Are most blogs oriented around certain subjects?
    yes, their owners
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    Non-Member coo_t2's Avatar
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    Quote Originally Posted by Bleys

    I fail to see why eveyone is so sure they know the biases in this particular service.
    I don't know all the biases, although aspen has pointed out some. It just seems that Google's tracking service would span across more barriers, but its still inherently biased. The thing Google has on its side though, is it can choose to gather stats across its own vast network of sites/pages. But strictly speaking from a technical/programming/design point of view, what Dan has done is very nice. I just don't think its ready to be trusted as a source of "global stats", but for getting stats for your own site, it looks great.

  23. #48
    SitePoint Wizard silver trophy Bleys's Avatar
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    Quote Originally Posted by Dan Grossman
    Now you can expect a slant towards bloggers -- is that really a slant? Are most blogs oriented around certain subjects?
    I doubt it. Blogs cover every niche under the sun.

    ----

    I was just thinking about one thing Chris said earlier and discussing it with a colleague of mine:

    Quote Originally Posted by aspen
    That is not a proper analogy and you know it. Feedburner can be used relatively invisibly and does not require a linkback.
    I've decided that my analogy is actually a very good one. Why:

    1. Feedburner doesn't require a link back to its homepage the way W3Counter does, true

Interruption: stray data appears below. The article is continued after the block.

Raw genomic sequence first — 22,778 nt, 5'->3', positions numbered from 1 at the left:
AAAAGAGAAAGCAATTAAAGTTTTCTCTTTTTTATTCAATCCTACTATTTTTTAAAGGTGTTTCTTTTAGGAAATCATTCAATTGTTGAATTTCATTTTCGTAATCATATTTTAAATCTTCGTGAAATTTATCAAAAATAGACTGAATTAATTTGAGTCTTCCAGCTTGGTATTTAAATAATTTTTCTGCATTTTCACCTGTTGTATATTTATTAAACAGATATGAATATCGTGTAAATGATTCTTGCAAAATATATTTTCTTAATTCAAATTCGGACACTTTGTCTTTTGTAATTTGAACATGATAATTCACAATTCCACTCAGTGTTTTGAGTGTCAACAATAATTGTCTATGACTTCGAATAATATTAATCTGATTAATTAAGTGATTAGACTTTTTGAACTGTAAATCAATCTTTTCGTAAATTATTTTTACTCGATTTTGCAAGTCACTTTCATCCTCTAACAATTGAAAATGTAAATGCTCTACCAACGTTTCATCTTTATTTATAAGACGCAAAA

2. But Feedburner DOES require a link (i.e., when you link to your feed on feedburner.com)
    3. And, it is not used invisibly at all! It is far, far LESS transparant than W3Counter since it requires that your users go off your site to a Feedburner hosted page to subscribe to your feed (apples to oranges in this case, I know, but saying Feedburner is "relatively invisible" is far from true)

    Even feeds like WIRED's http://feeds.wired.com/columns/cultofmac which have set up a 301 redirect (I presume) to give the appearance that the feed is still hosted on WIRED's site still bear the Feedburner logo in the footer of the page.

    This is far from a transparent service. Nothing about it is invisible. It is free. And yet, a very large number of top web properties utilize it.

    Again, the point of the analogy: big sites, professional webmasters, they use hosted services--even free ones--if they are useful. Assuming otherwise is erroneous.

    So, I'll stand by my analogy.
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  24. #49
    SitePoint Wizard silver trophy Bleys's Avatar
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    Quote Originally Posted by coo_t2
    I don't know all the biases, although aspen has pointed out some.
    I don't think Chris has really pointed out much of anything. He's made baseless claims... but assumptions about biases that may exist don't mean anything unless they actually do exist--and we have no way of telling whether that's the case.

    Summary:

    Me: I think W3Counter's stats are probably a pretty accurate reflection of the web as a whole
    Chris, et. al.: No, they're not, they have biases
    Me: Of course they do--all surveys do. Let me add this qualifier, their accuracy depends on how and to whom Dan's service has been advertised
    Chris: His stats are skewed towards the youth demographic because only amateur webmasters use that type of stats program and amateur webmasters make sites geared toward that demo
    Me: That logic seems flawed. Can you back it up?
    Chris: I've been a webmaster 7 years, and that's what I have observed

    Maybe I'm wrong and they aren't an accurate reflection of anything except the specific sites the service tracks. But this arguement has basically been about me trying to show Chris why he is wrong to assume that the stats must be really flawed, and further to assume that they must be flawed in a specific way.

    Quote Originally Posted by r937
    yes, their owners
    Er, but that's not really a certain subject. That's a million different subjects.
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  25. #50
    SitePoint Wizard dreamscape's Avatar
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    Quote Originally Posted by Bleys
    So, I'll stand by my analogy.
    There's a world of difference between syndication services and hit counters.